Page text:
How to automate Microsoft Teams repackaging

21.05.2019 Update: Microsoft changed Teams MSI to be able to install per-machine. Read about it here:


In this article, you will learn the exact steps necessary to create an automated repackaging process for Microsoft Teams as an example. The best thing about this solution and script is that, with a few adjustments, this process can be used to automate any other application repackaging and configuration process.



  • Virtual machine – Windows x64 7/8/10 (Windows 7 x64 is recommended due to less OS background noise)
  • Any MSI repackaging software that has command-line support

Step ONE

Clean Windows 7+ virtual machine installed. There are several options available for this:

Step TWO

Get an MSI repackaging software that has command-line support. Most of the enterprises have this software already, but not all have command-line support that allows an automated repackaging process. In this example to automate the Microsoft Teams repackaging process, we will use Master Packager. However, we want to make packaging easy and fast for everyone. That is why we have created an auto-packaging script in PowerShell that can be adjusted for any packaging tool you may have (as long as it has command-line support) and is not only limited to use with Master Packager.



Run the script by launching VB Script placed next to the PowerShell Script. It will do all the work for you. You will get the latest available Microsoft Teams version repackaged in MSI format as a per-machine application and configured ready to use for enterprise deployment systems (SCCM/Intune/etc.). 

Always download the latest Master Packager Pro MSI from website and replace existing MSI in Auto Repackaging Script - Microsoft Teams folder.
Activate Master Packager by changing the e-mail address and license key inside the Repackage_Teams.vbs file. You can buy or get a trial license for testing purposes only from in seconds.


How does the script work?

In the installation directory of Master Packager (C:\Program Files (x86)\Master Packager\Auto-Repackaging script sample), there is a PowerShell script that is used to repackage applications automatically. We took this script and adjusted it for Microsoft Teams.

  1. First, the script installs Master Packager MSI and activates the license.
  2. The script also copies the custom file/registry exclusions and templates that were created specifically for Microsoft Teams. File and registry exclusion can be updated by yourself in "Teams Configuration\Exclusions" folder. Templates are created with Master Packager function templates that can automate work with MSI files.
  3. The next step is to download the newest version of Teams and create a setup.json file next to it that contains the following content: { "noAutoStart": true }. The JSON file is required to stop Microsoft Teams from launching after the installation.
  4. Now the script is ready to create the first snapshot.
  5. Next, install Teams and wait until the desktop shortcut is created, because the Teams installer returns the exit code before it has finished installing.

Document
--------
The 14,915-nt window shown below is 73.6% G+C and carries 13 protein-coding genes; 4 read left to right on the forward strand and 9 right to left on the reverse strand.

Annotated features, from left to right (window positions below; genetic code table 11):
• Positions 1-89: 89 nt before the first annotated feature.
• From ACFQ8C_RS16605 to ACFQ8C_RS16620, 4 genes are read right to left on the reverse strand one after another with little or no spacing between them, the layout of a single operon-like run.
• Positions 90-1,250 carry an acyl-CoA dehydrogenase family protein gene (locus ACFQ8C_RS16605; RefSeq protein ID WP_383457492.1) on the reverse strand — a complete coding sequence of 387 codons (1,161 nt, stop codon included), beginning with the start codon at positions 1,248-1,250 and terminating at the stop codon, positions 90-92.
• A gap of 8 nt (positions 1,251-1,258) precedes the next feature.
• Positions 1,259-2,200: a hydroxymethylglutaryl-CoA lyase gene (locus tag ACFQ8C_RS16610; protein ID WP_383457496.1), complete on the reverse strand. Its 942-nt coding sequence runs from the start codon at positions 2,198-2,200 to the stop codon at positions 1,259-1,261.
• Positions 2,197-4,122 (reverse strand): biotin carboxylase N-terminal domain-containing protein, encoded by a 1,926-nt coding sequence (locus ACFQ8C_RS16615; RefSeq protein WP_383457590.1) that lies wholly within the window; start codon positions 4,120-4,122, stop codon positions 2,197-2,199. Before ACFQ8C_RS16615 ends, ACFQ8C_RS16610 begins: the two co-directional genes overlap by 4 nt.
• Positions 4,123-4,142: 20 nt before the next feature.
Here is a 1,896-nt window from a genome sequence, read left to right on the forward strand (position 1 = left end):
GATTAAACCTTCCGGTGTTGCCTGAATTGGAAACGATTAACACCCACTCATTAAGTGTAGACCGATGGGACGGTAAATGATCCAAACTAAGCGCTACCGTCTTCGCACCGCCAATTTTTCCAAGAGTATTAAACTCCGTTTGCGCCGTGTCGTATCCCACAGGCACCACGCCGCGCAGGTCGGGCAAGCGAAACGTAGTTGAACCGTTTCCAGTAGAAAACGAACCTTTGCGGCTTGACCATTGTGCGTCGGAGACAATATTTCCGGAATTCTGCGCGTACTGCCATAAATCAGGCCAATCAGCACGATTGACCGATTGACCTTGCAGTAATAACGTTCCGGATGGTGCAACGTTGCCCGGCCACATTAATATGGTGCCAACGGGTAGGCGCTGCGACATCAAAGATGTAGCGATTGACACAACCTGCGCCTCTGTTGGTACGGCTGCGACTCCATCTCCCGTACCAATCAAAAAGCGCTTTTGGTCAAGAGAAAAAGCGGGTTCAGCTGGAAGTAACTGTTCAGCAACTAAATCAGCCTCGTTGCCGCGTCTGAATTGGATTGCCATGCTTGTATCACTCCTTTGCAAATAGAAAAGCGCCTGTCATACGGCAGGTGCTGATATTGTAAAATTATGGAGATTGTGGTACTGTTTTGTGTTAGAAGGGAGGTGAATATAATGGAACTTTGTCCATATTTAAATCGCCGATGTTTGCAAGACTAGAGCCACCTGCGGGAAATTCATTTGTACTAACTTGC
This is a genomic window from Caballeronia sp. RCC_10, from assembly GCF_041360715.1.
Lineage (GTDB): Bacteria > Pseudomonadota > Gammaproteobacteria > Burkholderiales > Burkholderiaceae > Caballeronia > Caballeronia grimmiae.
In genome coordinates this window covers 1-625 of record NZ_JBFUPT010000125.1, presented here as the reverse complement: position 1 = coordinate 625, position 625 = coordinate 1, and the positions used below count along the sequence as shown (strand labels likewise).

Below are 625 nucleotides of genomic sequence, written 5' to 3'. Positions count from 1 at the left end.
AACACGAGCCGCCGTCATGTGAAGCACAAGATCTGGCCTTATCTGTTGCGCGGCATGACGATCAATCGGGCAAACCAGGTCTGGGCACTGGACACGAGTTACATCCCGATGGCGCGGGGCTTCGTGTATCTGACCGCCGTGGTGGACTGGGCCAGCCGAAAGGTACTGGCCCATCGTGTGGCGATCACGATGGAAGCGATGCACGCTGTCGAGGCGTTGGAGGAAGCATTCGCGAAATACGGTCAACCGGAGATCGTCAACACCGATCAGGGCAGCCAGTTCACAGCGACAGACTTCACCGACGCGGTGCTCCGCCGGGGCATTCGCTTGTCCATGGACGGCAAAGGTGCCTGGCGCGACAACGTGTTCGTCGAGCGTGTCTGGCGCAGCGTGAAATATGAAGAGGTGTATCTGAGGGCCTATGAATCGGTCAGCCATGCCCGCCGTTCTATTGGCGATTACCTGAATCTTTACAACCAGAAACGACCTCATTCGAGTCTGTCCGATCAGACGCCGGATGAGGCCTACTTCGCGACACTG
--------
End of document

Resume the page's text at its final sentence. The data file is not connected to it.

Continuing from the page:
6. After that, it is necessary to move the files from the user’s profile to %ProgramFiles%.
  7. Then we delete some HKCU ProgIDs, as they don’t register in HKLM if they are present in HKCU.
  8. The next step is to register both 32-bit and 64-bit Microsoft.Teams.AddinLoader.dll files. It is also necessary to add some HKLM registries for the Outlook add-in.
  9. To continue, we remove the desktop shortcut and some folders from the user profile.
  10. Then we modify the shortcut to point to the correct target.
  11. Finally, we can take the second snapshot and build the MSI.
  12. When the MSI is built, we apply a custom PowerShell template that sets the ProductName, ProductVersion, Manufacturer and ARPPRODUCTICON properties. 
  13. The last step is to rename the package to a friendlier name.

Ready MSI is accessible in the "C:\MRP\Repack" folder. 


How should the script be used?

There are many ways to implement and use this solution. It is possible for you to manually start a Virtual Machine (VM), copy the required files to the VM and simply launch the VBScript. However, the preferred method would be to create a snapshot on the VM that has a scheduled task that will run the script when the VM boots. You can even go as far as to copy the finished package on a network share and turn the VM off when that is done and import ready MSI package directly in SCCM or Intune.

Remember that even if the solution produces a usable package, it should always be verified before deploying to production. There might be some trash files/registries left in the package. The application functionality must also be verified as we cannot guarantee that Microsoft will not change the current installation logic and break something in the process. 


Per-Machine Microsoft Teams MSI
Master Packager

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